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What the voters want, part two

We need face-to-face banking—and that means branches

By Helen Goodman MP  

A pedestrian walks past a closed high street bank branch. Photo: Amer Ghazzal/Shutterstock

Last month, the consumer group Which? found that 2,868 bank branches will have closed between 2015 and the end of 2018. That amounts to 60 bank closures a month. The banks say these are necessary changes, reflecting the rise in online banking and the need to ensure they maintain their profit margins.

But the Financial Conduct Authority recently found that people living in rural areas of the UK, such as in my constituency, Bishop Auckland in County Durham, are far less likely to use online banking than those who live in urban areas.

The reported take-up rate for mobile banking in rural areas is 23 per cent, compared with 45 per cent for urban areas, while the take-up of internet banking is 54 per cent in rural areas, compared with 78 per cent in urban areas. The issue is further complicated by the poor broadband services and patchy mobile coverage offered in rural areas.

When HSBC decided to close the last bank in Shildon, a town of 10,000 people in my constituency, the mean-spiritedness of the bankers was fully on display. We asked them to make a £10,000 contribution to the local credit union, but they could not afford that. Meanwhile, John Flint, the new chief executive of HSBC, will be on a measly £2.9m before bonuses.

Now Barclays is closing its branch in Spennymoor, while RBS is closing its branch in Barnard Castle, and there is a petition in Barnard Castle and Teesdale, as many local people, small businesses, charities and churches ask: “How are we going to manage?” They are outraged that, even though we own RBS, the government fails to put controls on what the bank does.

This is a blatant market failure and it is contributing to financial exclusion in my constituency and in small towns and
rural Britain.

Older generations face significant challenges too.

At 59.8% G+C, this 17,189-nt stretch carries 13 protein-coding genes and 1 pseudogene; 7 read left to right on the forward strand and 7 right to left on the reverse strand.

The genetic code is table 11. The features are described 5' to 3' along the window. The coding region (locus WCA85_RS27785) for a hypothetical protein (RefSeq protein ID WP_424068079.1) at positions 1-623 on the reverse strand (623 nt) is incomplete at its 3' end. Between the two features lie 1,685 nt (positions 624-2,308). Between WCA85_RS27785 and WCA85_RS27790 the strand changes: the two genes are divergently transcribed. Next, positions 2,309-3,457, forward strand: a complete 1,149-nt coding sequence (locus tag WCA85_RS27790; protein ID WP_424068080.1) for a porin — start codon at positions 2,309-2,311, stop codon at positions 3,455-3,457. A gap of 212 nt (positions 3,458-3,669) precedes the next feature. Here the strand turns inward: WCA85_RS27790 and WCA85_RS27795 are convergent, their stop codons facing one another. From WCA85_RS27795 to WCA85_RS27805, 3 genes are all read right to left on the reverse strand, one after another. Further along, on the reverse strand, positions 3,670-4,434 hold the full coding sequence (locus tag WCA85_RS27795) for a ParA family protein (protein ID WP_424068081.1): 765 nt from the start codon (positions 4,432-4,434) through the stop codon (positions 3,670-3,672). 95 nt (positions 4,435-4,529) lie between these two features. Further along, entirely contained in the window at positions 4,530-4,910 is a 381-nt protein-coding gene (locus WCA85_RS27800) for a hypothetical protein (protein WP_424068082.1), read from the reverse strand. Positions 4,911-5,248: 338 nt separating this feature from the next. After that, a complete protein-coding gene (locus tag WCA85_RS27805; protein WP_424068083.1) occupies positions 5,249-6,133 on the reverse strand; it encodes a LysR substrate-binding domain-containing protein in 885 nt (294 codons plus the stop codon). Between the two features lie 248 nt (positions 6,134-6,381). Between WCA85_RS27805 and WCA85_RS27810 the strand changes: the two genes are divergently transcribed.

Age UK, the UK’s largest charity working with older people, has shown that these generations have a strong preference for in-branch banking. They like face-to-face service and the security of receiving a paper record to prove their transaction has taken place. Age UK also maintains that for many older people, going to the bank is part of a routine that gets them out of the house, into their town centre and passing time with other people.

So the closure of banks is a huge challenge which the government urgently needs to address.

“This is a blatant market failure and it is contributing to financial exclusion in my constituency and in small towns”

One solution would be to change the competition rules to allow banks to share premises. This would enable them to save money, but bankers argue that it would be a breach of competition legislation. That tells me that the competition legislation and the competition authority’s mandate are wrong. There should be a public interest test as well as a competition test so that the banks do what they are meant to do: serve the public.

Another option would be to establish more mobile bank branches, which are popular among older people.

Of course, having a dozen vans going around representing all the individual banks would be incoherent and difficult to implement. Again, the sharing of services would be a useful and necessary step.

The rate of bank closures is, at the moment, far too high and the only services offered as compensation are online banking services, which alienate many people around the country.

It is time that the government acts to offer alternatives, by allowing for shared bank branches and a wider rollout of mobile branches, to ensure that people in rural areas and elderly people do not find themselves excluded by the unfettered forces of the market.

 

Read more from our financial inclusion supplement


Banking on Change is a publication which examines how we can develop a comprehensive policy approach towards financial inclusion. The report features contributions from the likes of John Glen MP, Peter Dowd MP, Anne Pieckielon, Chris Pond and Guy Opperman MP.

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